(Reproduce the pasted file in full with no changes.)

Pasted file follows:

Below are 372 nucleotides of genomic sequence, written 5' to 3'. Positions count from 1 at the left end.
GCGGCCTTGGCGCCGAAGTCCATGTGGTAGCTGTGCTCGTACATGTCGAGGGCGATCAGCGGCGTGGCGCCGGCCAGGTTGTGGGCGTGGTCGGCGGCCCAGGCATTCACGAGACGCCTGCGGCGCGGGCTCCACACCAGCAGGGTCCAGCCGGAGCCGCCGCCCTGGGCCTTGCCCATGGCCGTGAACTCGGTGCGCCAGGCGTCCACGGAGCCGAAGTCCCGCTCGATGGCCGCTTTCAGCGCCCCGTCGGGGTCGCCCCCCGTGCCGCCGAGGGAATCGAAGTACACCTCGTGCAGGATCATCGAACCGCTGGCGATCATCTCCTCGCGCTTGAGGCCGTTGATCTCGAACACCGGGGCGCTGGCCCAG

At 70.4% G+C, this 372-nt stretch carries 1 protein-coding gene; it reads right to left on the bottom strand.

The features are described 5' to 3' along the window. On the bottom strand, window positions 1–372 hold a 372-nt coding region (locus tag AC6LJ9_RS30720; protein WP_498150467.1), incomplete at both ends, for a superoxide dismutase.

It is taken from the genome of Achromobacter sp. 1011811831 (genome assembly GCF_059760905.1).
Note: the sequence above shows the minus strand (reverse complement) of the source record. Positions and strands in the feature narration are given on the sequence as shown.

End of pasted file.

Below are 372 nucleotides of genomic sequence, written 5' to 3'. Positions count from 1 at the left end.
GCGGCCTTGGCGCCGAAGTCCATGTGGTAGCTGTGCTCGTACATGTCGAGGGCGATCAGCGGCGTGGCGCCGGCCAGGTTGTGGGCGTGGTCGGCGGCCCAGGCATTCACGAGACGCCTGCGGCGCGGGCTCCACACCAGCAGGGTCCAGCCGGAGCCGCCGCCCTGGGCCTTGCCCATGGCCGTGAACTCGGTGCGCCAGGCGTCCACGGAGCCGAAGTCCCGCTCGATGGCCGCTTTCAGCGCCCCGTCGGGGTCGCCCCCCGTGCCGCCGAGGGAATCGAAGTACACCTCGTGCAGGATCATCGAACCGCTGGCGATCATCTCCTCGCGCTTGAGGCCGTTGATCTCGAACACCGGGGCGCTGGCCCAG

At 70.4% G+C, this 372-nt stretch carries 1 protein-coding gene; it reads right to left on the bottom strand.

The features are described 5' to 3' along the window. On the bottom strand, window positions 1–372 hold a 372-nt coding region (locus tag AC6LJ9_RS30720; protein WP_498150467.1), incomplete at both ends, for a superoxide dismutase.

It is taken from the genome of Achromobacter sp. 1011811831 (genome assembly GCF_059760905.1).
Note: the sequence above shows the minus strand (reverse complement) of the source record. Positions and strands in the feature narration are given on the sequence as shown.